by Christine on July 16th, 2010
These questions are based on keyword search terms in Google that directed visitors to my site. I hope these answers clarify some questions that you, my precious readers have about the procedure. If you ever have any questions about the surgery, you can always email me at: Sherazade96(at)hotmail(dot)com.
What are common gastric banding problems?
Great question! There are several complications that arise from the surgery itself as well as the band and port that are placed inside of you. The most common complications, according to WebMD, are nausea and vomiting. These can be caused by the tightness of the band. Minor surgical complications (which occur less than 10% of the time) include problems with the adjustment device, wound infections, and minor bleeding. For instance, if the band is too tight or you “overeat” your band, you can cause the band to erode through your stomach lining.
Other possible risks include:
- Band leakage
- Acid reflux and/or vomiting
- Erosion of the band into the stomach
- Enlargement of the stomach pouch
- Band slippage
- No weight loss and/or weight regain
- Blockage of the stomach outlet
- Gas and bloating
So what about me? What have been my complications? I do have regular acid reflux (never had it prior to surgery) that I treat with a Nexium pill every three or four days, as needed. I also had stomach pain at one point, so I went to the hospital and was told that I had three stomach ulcers. I suspect these were caused my an overly stressful work situation, but they could have been caused by the gastric band. I also suffer from mild-but-annoying constipation (read more by clicking here). Finally, I have a problem with a protruding port. This is most likely caused by my port coming detached from my abdominal muscles, but I haven’t seen my surgeon to verify this. (Click here to read more about port problems)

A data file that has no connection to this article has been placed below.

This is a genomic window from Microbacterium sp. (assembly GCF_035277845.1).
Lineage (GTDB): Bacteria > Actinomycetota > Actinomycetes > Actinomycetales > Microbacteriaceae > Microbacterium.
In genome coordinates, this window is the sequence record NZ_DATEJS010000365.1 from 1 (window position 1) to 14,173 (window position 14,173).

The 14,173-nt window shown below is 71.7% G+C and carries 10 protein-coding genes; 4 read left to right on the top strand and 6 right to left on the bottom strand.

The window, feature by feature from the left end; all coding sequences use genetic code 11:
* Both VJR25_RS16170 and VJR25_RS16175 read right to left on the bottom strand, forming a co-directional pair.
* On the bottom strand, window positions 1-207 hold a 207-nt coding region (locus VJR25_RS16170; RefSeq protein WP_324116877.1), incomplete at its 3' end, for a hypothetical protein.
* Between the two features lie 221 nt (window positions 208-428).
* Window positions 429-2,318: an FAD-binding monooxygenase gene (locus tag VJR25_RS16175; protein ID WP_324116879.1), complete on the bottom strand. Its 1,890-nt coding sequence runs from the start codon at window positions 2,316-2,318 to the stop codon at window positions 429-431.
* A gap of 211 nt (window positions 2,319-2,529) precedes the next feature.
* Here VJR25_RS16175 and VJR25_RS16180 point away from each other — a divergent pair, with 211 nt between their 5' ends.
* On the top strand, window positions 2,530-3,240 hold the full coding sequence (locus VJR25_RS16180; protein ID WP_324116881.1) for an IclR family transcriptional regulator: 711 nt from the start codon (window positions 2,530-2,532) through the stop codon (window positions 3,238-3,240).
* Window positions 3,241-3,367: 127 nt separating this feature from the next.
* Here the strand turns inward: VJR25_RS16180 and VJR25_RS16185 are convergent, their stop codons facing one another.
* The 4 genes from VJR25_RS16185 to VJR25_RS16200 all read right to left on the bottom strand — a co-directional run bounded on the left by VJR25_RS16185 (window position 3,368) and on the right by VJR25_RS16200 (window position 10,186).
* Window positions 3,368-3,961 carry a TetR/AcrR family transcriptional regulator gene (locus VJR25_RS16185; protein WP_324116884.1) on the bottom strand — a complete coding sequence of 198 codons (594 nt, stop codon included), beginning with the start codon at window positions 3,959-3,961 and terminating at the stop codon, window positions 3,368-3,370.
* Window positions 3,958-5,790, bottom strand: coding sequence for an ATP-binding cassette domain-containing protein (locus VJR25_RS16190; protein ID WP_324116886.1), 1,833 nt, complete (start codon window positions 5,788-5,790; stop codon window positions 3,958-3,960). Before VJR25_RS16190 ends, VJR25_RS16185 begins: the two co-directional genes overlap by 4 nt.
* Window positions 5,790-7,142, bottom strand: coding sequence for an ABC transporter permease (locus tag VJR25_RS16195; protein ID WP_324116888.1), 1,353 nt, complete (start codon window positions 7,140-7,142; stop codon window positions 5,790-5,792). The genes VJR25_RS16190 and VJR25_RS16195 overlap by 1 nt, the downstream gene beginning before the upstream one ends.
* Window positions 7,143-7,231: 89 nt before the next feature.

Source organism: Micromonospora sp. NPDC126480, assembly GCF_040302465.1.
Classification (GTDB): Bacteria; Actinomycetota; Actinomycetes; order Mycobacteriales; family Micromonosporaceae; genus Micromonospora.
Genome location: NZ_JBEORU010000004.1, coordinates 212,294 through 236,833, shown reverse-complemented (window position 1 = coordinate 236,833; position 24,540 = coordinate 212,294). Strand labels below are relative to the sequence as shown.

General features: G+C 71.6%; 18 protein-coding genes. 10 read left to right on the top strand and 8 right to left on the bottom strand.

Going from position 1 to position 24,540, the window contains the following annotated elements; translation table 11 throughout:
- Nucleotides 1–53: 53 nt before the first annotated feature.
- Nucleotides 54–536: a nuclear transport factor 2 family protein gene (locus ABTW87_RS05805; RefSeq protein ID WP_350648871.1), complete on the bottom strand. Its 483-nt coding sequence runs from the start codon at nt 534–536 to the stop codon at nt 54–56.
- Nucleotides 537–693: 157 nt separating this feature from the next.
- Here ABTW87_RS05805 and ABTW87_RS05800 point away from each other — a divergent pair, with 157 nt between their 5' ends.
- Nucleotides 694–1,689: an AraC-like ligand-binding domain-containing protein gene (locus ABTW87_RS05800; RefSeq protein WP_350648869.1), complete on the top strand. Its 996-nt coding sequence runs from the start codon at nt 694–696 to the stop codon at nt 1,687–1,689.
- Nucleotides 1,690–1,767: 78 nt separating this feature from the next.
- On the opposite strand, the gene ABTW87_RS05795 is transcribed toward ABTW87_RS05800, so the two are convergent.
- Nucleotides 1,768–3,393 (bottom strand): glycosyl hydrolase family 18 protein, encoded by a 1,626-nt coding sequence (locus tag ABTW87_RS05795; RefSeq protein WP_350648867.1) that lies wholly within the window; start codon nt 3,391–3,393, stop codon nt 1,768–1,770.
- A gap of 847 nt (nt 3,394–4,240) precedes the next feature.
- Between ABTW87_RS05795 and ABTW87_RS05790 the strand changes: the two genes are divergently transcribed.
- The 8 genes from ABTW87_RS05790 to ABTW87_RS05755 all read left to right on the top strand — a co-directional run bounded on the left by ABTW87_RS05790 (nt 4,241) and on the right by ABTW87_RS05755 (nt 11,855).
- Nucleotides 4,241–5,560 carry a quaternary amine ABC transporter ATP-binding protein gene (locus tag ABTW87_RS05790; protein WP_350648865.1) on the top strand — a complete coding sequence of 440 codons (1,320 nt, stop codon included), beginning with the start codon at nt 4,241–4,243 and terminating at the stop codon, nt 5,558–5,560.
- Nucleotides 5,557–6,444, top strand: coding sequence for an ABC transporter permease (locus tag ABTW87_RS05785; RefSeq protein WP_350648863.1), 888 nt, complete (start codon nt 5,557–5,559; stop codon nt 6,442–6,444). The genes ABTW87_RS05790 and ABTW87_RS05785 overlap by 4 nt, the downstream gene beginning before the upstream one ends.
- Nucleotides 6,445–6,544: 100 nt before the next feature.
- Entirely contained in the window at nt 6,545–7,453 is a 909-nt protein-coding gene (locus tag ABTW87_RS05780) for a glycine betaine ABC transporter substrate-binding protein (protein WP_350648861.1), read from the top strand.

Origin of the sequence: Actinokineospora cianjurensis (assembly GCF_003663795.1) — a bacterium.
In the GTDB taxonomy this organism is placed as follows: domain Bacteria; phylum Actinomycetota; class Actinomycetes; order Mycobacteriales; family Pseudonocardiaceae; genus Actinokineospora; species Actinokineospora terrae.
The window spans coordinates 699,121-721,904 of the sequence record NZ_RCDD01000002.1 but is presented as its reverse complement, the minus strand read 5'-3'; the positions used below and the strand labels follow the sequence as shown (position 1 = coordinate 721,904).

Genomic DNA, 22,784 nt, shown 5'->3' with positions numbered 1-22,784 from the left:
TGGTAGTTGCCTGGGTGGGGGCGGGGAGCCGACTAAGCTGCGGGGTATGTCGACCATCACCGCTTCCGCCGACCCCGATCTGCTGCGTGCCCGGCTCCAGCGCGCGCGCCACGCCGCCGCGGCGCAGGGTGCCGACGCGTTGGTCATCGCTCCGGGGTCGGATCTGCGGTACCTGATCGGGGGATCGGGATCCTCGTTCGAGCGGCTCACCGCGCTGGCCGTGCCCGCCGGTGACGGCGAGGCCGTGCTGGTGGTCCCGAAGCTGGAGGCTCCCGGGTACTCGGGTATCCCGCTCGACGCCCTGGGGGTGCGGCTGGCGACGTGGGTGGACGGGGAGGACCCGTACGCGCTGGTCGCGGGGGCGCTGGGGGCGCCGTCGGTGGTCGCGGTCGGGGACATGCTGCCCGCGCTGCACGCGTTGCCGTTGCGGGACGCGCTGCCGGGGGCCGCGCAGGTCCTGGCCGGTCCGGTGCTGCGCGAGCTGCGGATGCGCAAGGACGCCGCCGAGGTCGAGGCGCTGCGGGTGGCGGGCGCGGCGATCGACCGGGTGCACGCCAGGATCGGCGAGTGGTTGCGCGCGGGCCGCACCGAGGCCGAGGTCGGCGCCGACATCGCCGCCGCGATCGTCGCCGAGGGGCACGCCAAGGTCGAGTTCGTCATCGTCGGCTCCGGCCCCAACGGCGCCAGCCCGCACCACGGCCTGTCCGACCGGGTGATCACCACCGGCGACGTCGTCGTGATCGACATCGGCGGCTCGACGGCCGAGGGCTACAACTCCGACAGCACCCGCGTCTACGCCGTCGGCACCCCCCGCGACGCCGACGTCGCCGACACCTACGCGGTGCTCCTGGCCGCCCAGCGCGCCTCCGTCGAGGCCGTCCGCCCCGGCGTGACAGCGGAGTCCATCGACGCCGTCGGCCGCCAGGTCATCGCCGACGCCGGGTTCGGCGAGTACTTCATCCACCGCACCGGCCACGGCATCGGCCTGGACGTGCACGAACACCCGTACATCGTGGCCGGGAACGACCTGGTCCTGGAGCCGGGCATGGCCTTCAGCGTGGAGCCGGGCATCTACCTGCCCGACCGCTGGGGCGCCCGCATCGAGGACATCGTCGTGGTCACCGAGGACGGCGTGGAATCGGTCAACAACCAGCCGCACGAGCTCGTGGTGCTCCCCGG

Risk of death due to this surgery is about 1 in 2,000 patients.
Does the gastric band hurt?
I guess the answer to this is “yes and no.” Immediately following surgery, I had pain and discomfort. My neck/back/shoulders hurt like a mofo because of the gas they use to inflate your stomach during surgery. This gas escapes the body by creeping upwards to the shoulder area. I also had pain where they attached the port to my abdominal muscles. In both cases, the pain subsided less than a week after surgery.
When I received fills, it did not hurt. An inflated band did not hurt me.